There was some label pressure to return to the original sound, but, Ladybug says, that ultimately had nothing to do with the group calling it quits.
"In 1995, my mother was diagnosed with a terminal disease and passed away four months later. I called the guys and let them know that 'Blowout Comb' was probably going to be it for me for a while. I really needed to go back home and spend time with my mother before she passed away because she was my best friend. So I did that, and then my father came down with cancer and heartache because they were very close. I helped him through his chemotherapy, and then he passed away 11 months after her. I needed a break."
Butterfly returned to home town Seattle and formed Cherrywine, a band that explored a mixture of hip-hop, funk, blues and rock; a 2003 album on the local DCide label made a number of year-end best-ofs. Cee Knowledge settled in Philadelphia, where he formed the ever-shifting Cosmic Funk Orchestra and originated a mix-tape series called the Cosmic Funk Essentials.
Folks would ask about reunions, "mostly fans," Ladybug says. "They would catch us on the street and tell us they needed us. And every couple of years, I would run into Knowledge, or Knowledge might run into Ishmael. Knowledge did a lot of traveling, so it was more us running into him as opposed to me and Ish running into each other.
"But we weren't really in touch that much," she admits. "We were doing our own solo projects, and we had our own families." (Ladybug has four children, Butterfly three, Knowledge two.)
Knowledge, she adds, "had actually been trying to get the group together for a while, but I think Ish and I just weren't ready yet. Then we just got to a point where it made sense to go ahead. We called a meeting and we sat down, and the vibe was good. We were all nervous, but everyone was really humble and not ego-ed out, so we decided to go ahead and do it."
According to Ladybug, the three-week European tour was "a great way to get together and start reconnecting on a real level, as opposed to jumping in the studio, getting to know each other all over again and trying to create an album. We wanted to just hang out and kick it and have a good time together first. It was great, and we're still doing that on the tour now."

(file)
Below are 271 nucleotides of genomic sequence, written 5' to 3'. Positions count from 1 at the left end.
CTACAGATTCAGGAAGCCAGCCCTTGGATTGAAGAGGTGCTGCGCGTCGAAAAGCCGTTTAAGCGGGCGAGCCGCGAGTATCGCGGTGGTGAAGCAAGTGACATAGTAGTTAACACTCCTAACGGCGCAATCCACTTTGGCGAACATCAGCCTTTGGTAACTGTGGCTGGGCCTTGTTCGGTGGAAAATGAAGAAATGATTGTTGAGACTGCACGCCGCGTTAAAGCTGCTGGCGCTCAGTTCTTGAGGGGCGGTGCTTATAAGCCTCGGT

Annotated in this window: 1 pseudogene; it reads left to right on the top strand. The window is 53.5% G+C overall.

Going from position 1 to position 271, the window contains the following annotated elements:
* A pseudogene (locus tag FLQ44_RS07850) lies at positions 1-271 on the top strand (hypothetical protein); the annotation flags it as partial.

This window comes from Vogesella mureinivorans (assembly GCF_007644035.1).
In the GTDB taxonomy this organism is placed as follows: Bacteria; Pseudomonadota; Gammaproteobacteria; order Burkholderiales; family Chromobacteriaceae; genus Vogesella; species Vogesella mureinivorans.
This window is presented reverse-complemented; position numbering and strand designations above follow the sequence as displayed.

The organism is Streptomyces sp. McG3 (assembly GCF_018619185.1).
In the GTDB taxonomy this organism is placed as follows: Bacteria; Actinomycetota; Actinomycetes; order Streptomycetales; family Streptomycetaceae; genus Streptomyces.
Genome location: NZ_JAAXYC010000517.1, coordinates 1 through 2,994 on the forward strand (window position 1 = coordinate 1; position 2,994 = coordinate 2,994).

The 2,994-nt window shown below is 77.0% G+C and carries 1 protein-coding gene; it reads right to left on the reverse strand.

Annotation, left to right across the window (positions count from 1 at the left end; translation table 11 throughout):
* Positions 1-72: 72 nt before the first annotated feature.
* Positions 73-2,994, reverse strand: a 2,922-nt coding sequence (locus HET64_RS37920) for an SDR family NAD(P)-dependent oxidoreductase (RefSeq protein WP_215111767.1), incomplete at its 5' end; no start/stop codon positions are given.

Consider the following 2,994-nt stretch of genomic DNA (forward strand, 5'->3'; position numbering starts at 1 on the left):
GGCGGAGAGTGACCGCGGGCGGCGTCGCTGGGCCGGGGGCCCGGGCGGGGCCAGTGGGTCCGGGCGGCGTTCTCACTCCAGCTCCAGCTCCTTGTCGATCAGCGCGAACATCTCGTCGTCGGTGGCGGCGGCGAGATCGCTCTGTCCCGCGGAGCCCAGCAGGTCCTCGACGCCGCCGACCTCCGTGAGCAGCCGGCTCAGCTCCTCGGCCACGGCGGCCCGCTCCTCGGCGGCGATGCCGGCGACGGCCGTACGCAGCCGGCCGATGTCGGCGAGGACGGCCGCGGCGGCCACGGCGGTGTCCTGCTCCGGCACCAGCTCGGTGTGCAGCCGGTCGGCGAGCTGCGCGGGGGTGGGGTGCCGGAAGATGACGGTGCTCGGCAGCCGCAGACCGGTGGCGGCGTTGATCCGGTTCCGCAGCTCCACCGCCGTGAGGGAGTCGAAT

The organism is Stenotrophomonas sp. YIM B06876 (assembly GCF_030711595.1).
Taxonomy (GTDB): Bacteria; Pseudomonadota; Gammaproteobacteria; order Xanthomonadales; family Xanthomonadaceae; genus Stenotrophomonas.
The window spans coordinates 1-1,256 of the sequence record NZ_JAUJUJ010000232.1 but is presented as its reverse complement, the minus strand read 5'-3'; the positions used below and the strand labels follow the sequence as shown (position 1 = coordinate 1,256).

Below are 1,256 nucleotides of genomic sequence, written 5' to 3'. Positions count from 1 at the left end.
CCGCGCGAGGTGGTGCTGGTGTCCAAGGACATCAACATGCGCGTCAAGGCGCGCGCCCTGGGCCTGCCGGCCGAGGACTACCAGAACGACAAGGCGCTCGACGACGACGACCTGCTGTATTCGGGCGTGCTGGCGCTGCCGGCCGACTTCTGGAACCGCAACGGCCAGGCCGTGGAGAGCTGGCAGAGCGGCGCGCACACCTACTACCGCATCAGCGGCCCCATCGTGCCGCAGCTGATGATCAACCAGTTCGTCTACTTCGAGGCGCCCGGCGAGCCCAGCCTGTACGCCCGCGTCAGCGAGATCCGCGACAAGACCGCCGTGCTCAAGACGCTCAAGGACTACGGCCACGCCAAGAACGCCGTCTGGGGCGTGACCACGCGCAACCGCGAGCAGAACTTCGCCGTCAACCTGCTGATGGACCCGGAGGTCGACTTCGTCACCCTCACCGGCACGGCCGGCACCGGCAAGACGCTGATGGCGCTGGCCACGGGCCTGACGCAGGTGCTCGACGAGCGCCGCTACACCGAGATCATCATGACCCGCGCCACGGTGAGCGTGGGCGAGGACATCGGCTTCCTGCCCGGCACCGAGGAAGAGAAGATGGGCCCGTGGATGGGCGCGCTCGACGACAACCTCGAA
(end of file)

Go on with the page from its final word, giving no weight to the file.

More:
"We had a lot of fun just working out the kinks while we were out there," Ladybug adds, noting it took her only "one really good listening" to each album to mentally download the old lyrics. ("I can't speak for the guys," she laughs.)
With a five-piece band that includes legendary keyboardist Brian Jackson (long associated with Scott-Heron), Digable Planets is serving up material from their two albums, as well as from their solo projects, including Ladybug's new CD, "Trip the Light Fantastic," which Jackson plays on.
"I've been trying to put out my solo record for some years," she says. "It's basically a body of work that encompasses my life experiences and musical influences. It's not just hip-hop, and I'm not just rhyming. I'm singing, there's samba on there [her parents were Brazilian], bossa nova rhythms mixed with hip-hop and Afrobeat, a little bit of rock. It's very diverse -- it's me. I'm a fan of music no matter what it is, as long as it resonates with me and who I am. And we're selling it on tour," Ladybug adds.
She's cool like that, though Digable Planets are not too cool with how "Rebirth of Slick (Cool Like Dat)" has been used in ads. Digable Planets sued Target over right of publicity and false endorsement issues after Target used their recording in a 2003 television commercial. The group didn't dispute that Target had acquired a valid license to use the song and recording from the copyright owners, but it maintained the company didn't have permission to use their voices or their "identity" as embodied in their "signature song." The case is continuing.
More recently, Ford used "Cool Like Dat" in car commercials that aired during "American Idol," with puppet-ized versions of the contestants dancing and syncing to the song. Thankfully, Ladybug says, it was a remake, and "they didn't use our voices. But it was really silly, people running around with puppets on their heads! That's like Coltrane doing a Kmart commercial -- it doesn't match."
DIGABLE PLANETS -- Appearing Wednesday at the 9:30 club.